Why on earth would carriers skip over the Lumia 920?

Evan Selleck
Contributing Editor from Arizona
Published: October 4, 2012

 

And here we go. With each new day, we inch closer to November, which means we inch closer to the official launch of Windows Phone 8. People are excited. Or they aren’t. There might be some people out there who are still on the fence regarding Microsoft’s mobile operating system, and if there are then I would think carrier allegiance probably comes into play in some way or another. After all, if you’re on a carrier that doesn’t offer a certain platform, or a specific device, then there’s a good possibility that you won’t even consider picking it up. Which makes sense.

We’ve talked at length why exclusivities are a bad thing, and it would seem that today’s announcements only strengthened that argument. Here we are at the cusp of a major software launch, with some top-tier hardware tied to the event, and we’re looking at our first exclusivity announcement for good measure. We have Nokia to thank for that, as HTC doesn’t seem to care where their phones go.

If you missed the announcement: AT&T announced earlier today that they will be the exclusive carrier for the Lumia 920. Their official announcement also points out that they will be launching the Lumia 820, but there isn’t so much of a focus towards the “exclusive” part. That’s left for Nokia’s website, which points out quite clearly that the Lumia 820 is indeed an AT&T exclusive.

So, we’ve got the top-of-the-line Windows Phone 8 devices tied to one specific carrier. Great. That’s just the wrong move.

I think we can all agree on that. After all, not everyone in the United States is under AT&T blue globe, so limiting a device’s launch –especially one as high profile as the Lumia 920—just doesn’t make any sense.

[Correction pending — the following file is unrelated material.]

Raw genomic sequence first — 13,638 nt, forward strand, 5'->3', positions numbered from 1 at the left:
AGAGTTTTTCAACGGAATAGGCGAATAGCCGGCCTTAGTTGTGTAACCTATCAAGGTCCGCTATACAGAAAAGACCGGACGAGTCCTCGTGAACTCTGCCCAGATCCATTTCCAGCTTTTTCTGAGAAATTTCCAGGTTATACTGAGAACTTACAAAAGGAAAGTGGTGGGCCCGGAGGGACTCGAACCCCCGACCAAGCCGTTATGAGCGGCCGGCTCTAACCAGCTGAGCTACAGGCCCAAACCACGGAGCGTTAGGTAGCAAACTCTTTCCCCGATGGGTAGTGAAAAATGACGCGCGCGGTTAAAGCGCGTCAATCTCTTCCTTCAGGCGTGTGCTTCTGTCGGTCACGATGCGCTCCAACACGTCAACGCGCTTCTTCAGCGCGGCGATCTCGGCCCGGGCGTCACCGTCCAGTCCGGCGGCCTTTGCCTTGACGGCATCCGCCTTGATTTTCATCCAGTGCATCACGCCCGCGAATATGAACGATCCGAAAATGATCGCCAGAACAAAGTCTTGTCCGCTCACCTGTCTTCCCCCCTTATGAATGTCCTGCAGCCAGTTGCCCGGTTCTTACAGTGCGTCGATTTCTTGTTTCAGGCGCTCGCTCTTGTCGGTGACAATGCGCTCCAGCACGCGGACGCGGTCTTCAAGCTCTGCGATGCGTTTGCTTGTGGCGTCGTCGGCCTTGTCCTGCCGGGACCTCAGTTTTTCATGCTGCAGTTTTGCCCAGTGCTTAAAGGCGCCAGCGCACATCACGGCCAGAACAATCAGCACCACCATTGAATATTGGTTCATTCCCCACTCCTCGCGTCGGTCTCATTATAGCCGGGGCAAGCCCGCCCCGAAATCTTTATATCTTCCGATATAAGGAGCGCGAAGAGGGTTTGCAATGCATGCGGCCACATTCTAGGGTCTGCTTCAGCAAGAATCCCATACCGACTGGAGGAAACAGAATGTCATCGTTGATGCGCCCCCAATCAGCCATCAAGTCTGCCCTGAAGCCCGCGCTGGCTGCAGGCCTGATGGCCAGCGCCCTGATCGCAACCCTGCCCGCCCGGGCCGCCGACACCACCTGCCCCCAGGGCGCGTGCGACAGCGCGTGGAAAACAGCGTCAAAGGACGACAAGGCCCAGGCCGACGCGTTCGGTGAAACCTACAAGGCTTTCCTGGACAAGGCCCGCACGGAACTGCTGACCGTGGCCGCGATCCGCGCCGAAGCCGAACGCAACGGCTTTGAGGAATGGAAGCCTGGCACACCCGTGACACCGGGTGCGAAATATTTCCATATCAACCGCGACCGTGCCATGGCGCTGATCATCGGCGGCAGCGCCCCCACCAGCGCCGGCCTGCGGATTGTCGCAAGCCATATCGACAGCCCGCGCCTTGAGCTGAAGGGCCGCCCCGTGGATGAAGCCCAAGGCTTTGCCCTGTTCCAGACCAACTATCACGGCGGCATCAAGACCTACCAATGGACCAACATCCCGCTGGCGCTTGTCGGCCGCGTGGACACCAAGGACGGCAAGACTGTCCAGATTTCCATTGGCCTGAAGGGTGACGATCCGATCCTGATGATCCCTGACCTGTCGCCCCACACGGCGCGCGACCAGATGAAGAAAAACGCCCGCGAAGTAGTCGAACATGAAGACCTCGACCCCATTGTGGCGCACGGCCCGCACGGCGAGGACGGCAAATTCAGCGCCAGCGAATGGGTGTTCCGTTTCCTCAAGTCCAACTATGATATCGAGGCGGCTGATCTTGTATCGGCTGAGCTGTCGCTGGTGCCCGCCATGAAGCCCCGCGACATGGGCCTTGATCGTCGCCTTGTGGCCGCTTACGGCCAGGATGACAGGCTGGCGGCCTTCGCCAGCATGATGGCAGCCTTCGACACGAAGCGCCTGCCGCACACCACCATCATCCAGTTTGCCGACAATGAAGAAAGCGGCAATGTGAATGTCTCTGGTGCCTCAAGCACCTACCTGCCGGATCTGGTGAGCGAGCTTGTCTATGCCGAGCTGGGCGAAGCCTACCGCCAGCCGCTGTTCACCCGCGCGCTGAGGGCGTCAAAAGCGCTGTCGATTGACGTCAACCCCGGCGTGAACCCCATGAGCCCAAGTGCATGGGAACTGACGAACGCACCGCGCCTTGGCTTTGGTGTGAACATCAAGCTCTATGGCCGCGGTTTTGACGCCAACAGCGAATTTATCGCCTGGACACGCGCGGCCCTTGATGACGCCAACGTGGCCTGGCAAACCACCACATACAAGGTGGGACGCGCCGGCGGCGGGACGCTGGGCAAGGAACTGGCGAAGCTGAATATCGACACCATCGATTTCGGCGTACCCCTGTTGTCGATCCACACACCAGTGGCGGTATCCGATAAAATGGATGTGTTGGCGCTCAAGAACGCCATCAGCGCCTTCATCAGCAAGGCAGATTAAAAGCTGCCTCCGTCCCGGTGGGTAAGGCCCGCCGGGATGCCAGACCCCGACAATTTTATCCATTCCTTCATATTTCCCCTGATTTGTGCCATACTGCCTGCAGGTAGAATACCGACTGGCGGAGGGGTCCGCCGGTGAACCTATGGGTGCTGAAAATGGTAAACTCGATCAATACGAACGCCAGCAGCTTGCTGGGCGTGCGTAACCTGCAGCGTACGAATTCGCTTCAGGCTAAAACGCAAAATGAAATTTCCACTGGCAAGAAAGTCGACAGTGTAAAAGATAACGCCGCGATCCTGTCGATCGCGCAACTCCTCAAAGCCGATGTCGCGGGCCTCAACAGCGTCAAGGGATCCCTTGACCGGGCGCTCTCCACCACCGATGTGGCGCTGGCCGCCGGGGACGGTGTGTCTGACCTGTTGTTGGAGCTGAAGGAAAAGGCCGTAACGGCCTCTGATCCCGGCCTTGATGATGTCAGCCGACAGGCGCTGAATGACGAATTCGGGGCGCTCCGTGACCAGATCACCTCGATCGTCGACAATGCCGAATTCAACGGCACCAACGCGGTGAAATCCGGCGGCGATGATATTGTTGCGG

I’ve heard all sorts of different reasons on the Internet today. Some of them are rational, while others are pretty ridiculous. I’m going to skip the ridiculous ones, and focus on the theories that make the most sense. First, it could very well just come down to the fact that Nokia doesn’t have much of a relationship with other US-based carriers. Especially not recently.

As it stands, Nokia and Verizon aren’t holding hands out in public. Sure, there’s probably some nuzzling going on behind the scenes while the major companies try and figure things out, but right now there’s nothing to get the paparazzi all worked up over. Sprint and Nokia? I’m not even sure we can put those two names together in the same sentence. Maybe not even in the same paragraph. (But we did, so we’re daring today.)

But what about T-Mobile? That’s a good question. Then again, all we have to do is look at the history of the Lumia series to get a pretty comfortable answer. The Lumia 900 was an AT&T exclusive, too, and T-Mobile got the “lesser” of the Lumia devices. The only strange part this time around is that T-Mobile is apparently not going to carry the Lumia 820.

My favorite theory, though, is a doozy: maybe carriers just didn’t want the Lumia 920.

Interesting! Right now, we know of five different handsets that are running Windows Phone 8 right now, and for all intents and purposes ready to go. The Samsung ATIV S, the Windows Phone 8X and Windows Phone 8S by HTC, and the Lumia 920 and 820 by Nokia. So, with that in mind, and since we already know that Verizon is going to launch the Windows Phone 8X, it could certainly stand to reason that they just didn’t want the Lumia 920. Piece this particular theory with the aforementioned lack of relationships, and you’ve got a pretty sound hypothesis as to why AT&T is the sole carrier gearing up to launch one of Windows Phone 8’s premiere devices.

Of course, I’ll admit wholeheartedly that I think if carriers did say “No way,” to the Lumia 920 in favor of any other device, they made the wrong move. I believe the Lumia 920 is the device to guide Windows Phone 8 into the limelight, just like the Lumia 900 before it. But, hey, maybe the Windows Phone 8X can be the Atlas for Verizon and Windows Phone 8 all in one.

What do you think, Dear Reader? Why is AT&T the carrier that gets to launch the Lumia 920? Do you think the other carriers actively turned down the Lumia 920 because they didn’t want it? Or is it something else? And, as a bonus question: do you think Sprint has even been included in the conversations to launch Windows Phone 8? Let me know!

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